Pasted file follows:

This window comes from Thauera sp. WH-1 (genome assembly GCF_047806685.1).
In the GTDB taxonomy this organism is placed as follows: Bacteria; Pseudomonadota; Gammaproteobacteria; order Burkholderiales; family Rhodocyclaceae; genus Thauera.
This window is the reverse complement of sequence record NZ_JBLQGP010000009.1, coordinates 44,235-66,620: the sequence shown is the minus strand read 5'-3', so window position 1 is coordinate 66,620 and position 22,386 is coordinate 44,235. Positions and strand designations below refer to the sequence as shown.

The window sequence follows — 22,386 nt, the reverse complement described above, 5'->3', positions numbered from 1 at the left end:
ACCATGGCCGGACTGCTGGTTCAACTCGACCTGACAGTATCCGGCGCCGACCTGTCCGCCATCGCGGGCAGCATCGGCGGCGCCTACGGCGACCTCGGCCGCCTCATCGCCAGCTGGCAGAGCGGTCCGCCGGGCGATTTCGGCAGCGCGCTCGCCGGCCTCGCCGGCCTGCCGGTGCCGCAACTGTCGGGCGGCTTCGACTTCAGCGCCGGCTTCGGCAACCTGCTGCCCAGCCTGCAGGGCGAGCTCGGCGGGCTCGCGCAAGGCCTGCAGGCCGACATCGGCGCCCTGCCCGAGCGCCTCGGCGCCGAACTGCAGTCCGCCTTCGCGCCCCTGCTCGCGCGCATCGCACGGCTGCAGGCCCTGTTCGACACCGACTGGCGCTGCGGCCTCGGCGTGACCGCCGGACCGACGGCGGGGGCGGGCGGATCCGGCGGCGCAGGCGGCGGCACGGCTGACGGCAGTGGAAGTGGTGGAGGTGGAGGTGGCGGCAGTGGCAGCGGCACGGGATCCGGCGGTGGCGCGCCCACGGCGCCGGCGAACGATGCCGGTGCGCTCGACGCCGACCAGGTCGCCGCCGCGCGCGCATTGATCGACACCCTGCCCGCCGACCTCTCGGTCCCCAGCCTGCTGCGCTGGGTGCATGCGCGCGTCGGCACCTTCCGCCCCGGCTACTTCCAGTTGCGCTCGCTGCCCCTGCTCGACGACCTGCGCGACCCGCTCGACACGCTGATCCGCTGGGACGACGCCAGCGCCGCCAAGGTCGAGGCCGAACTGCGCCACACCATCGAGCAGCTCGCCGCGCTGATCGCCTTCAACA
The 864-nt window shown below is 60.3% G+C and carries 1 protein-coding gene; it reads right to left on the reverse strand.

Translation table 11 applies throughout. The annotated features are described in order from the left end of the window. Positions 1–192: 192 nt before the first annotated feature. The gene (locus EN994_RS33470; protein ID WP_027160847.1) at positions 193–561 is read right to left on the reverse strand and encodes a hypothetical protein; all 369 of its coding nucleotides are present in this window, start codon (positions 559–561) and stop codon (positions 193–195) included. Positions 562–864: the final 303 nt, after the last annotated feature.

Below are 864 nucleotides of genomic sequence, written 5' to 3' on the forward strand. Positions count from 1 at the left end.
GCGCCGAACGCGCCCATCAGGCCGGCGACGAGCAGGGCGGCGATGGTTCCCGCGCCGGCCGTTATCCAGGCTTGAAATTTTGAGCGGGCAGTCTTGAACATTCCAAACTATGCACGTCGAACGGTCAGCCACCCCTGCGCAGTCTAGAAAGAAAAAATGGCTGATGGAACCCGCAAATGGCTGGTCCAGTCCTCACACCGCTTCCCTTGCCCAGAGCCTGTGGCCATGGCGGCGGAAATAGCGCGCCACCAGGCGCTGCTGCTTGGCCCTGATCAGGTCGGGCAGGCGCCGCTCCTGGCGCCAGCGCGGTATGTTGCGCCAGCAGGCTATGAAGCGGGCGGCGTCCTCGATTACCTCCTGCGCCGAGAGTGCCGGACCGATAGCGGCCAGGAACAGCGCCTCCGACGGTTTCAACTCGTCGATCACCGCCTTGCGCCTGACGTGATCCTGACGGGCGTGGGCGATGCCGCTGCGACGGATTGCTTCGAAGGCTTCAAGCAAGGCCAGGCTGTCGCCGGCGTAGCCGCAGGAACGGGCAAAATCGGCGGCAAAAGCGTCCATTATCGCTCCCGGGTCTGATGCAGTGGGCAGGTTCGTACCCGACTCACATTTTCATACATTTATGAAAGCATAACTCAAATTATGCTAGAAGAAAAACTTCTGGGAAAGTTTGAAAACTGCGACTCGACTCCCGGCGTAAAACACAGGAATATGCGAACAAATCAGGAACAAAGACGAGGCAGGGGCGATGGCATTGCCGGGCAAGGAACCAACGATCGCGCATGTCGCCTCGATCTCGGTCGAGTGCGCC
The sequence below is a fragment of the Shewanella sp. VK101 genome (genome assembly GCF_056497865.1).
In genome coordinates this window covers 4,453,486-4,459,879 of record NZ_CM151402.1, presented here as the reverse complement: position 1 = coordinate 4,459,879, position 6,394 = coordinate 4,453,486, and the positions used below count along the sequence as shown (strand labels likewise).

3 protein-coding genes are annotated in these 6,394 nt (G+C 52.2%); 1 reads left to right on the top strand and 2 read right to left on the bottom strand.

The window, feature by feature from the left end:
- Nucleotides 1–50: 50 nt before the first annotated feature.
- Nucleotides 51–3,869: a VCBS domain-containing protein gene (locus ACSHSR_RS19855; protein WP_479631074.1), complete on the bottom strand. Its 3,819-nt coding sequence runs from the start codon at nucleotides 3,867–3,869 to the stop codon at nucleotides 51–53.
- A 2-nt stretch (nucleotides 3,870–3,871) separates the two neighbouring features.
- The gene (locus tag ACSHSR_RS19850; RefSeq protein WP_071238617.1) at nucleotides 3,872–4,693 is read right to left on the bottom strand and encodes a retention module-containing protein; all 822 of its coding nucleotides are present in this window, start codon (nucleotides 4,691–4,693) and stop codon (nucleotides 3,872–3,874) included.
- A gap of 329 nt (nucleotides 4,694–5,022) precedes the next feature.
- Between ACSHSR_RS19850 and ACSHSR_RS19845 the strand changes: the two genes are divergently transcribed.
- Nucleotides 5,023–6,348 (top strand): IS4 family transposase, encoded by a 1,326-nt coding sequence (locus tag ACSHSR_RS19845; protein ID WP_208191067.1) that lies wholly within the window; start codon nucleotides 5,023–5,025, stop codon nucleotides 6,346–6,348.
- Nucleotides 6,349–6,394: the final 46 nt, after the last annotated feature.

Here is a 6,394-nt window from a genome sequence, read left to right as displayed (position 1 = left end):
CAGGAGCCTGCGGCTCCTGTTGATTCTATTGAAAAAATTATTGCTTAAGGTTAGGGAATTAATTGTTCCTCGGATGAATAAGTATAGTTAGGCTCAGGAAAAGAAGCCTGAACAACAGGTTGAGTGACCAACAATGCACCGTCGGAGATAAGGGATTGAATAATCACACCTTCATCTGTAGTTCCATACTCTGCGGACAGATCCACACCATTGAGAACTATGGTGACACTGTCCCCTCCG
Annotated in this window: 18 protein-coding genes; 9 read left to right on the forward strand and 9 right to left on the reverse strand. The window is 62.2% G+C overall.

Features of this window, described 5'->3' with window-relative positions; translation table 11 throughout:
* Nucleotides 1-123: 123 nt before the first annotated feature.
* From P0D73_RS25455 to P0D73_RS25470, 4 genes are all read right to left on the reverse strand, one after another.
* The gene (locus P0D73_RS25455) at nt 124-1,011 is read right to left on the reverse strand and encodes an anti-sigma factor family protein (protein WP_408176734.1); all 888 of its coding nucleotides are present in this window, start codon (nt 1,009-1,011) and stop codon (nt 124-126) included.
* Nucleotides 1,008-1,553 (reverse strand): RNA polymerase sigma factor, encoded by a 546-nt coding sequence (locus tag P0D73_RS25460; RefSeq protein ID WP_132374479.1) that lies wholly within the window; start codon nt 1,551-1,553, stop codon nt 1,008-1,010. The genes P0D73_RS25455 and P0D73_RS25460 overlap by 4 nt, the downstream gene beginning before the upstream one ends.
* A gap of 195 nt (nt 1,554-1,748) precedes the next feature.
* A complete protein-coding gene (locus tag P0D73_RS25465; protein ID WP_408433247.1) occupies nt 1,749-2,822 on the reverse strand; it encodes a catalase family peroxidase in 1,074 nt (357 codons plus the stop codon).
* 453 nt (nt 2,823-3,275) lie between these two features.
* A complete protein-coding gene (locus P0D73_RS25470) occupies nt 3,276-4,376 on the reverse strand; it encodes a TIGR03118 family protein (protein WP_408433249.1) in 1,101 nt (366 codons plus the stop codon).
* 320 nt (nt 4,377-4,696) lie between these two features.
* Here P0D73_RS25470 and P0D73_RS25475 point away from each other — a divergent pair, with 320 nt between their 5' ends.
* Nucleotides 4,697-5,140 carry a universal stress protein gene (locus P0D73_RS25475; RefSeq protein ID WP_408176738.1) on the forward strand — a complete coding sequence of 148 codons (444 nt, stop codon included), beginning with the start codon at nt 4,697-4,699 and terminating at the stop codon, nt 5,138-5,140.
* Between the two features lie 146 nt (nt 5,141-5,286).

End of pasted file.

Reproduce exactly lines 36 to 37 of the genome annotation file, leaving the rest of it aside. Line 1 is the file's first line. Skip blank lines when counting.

* Nucleotides 4,697-5,140 carry a universal stress protein gene (locus P0D73_RS25475; RefSeq protein ID WP_408176738.1) on the forward strand — a complete coding sequence of 148 codons (444 nt, stop codon included), beginning with the start codon at nt 4,697-4,699 and terminating at the stop codon, nt 5,138-5,140.
* Between the two features lie 146 nt (nt 5,141-5,286).